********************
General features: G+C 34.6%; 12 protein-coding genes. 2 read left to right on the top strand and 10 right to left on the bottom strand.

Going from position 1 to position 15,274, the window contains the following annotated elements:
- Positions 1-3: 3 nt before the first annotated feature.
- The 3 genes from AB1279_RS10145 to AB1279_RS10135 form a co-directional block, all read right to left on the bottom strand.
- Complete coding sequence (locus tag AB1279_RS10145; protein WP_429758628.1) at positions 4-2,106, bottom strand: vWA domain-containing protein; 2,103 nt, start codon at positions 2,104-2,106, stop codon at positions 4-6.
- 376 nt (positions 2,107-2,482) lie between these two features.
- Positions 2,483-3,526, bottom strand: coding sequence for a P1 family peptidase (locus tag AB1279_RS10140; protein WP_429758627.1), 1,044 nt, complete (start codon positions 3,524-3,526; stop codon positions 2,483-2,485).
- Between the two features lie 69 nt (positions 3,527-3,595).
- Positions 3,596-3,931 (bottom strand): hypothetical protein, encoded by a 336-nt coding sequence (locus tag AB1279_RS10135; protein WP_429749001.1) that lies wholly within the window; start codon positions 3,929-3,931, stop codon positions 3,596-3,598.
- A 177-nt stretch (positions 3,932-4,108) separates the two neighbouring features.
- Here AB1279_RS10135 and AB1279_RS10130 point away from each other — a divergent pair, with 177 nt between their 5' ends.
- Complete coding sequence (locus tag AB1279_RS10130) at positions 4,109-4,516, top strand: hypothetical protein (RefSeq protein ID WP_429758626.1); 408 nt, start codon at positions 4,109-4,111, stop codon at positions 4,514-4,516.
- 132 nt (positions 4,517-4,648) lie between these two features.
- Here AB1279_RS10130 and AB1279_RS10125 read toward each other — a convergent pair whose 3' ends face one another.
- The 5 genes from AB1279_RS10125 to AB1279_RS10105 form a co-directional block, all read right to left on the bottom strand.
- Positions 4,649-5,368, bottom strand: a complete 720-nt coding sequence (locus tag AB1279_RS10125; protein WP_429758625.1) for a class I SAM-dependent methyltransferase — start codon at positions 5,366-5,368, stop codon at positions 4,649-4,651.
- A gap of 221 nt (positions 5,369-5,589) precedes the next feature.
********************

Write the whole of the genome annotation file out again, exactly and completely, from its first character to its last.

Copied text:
General features: G+C 34.6%; 12 protein-coding genes. 2 read left to right on the top strand and 10 right to left on the bottom strand.

Going from position 1 to position 15,274, the window contains the following annotated elements:
- Positions 1-3: 3 nt before the first annotated feature.
- The 3 genes from AB1279_RS10145 to AB1279_RS10135 form a co-directional block, all read right to left on the bottom strand.
- Complete coding sequence (locus tag AB1279_RS10145; protein WP_429758628.1) at positions 4-2,106, bottom strand: vWA domain-containing protein; 2,103 nt, start codon at positions 2,104-2,106, stop codon at positions 4-6.
- 376 nt (positions 2,107-2,482) lie between these two features.
- Positions 2,483-3,526, bottom strand: coding sequence for a P1 family peptidase (locus tag AB1279_RS10140; protein WP_429758627.1), 1,044 nt, complete (start codon positions 3,524-3,526; stop codon positions 2,483-2,485).
- Between the two features lie 69 nt (positions 3,527-3,595).
- Positions 3,596-3,931 (bottom strand): hypothetical protein, encoded by a 336-nt coding sequence (locus tag AB1279_RS10135; protein WP_429749001.1) that lies wholly within the window; start codon positions 3,929-3,931, stop codon positions 3,596-3,598.
- A 177-nt stretch (positions 3,932-4,108) separates the two neighbouring features.
- Here AB1279_RS10135 and AB1279_RS10130 point away from each other — a divergent pair, with 177 nt between their 5' ends.
- Complete coding sequence (locus tag AB1279_RS10130) at positions 4,109-4,516, top strand: hypothetical protein (RefSeq protein ID WP_429758626.1); 408 nt, start codon at positions 4,109-4,111, stop codon at positions 4,514-4,516.
- 132 nt (positions 4,517-4,648) lie between these two features.
- Here AB1279_RS10130 and AB1279_RS10125 read toward each other — a convergent pair whose 3' ends face one another.
- The 5 genes from AB1279_RS10125 to AB1279_RS10105 form a co-directional block, all read right to left on the bottom strand.
- Positions 4,649-5,368, bottom strand: a complete 720-nt coding sequence (locus tag AB1279_RS10125; protein WP_429758625.1) for a class I SAM-dependent methyltransferase — start codon at positions 5,366-5,368, stop codon at positions 4,649-4,651.
- A gap of 221 nt (positions 5,369-5,589) precedes the next feature.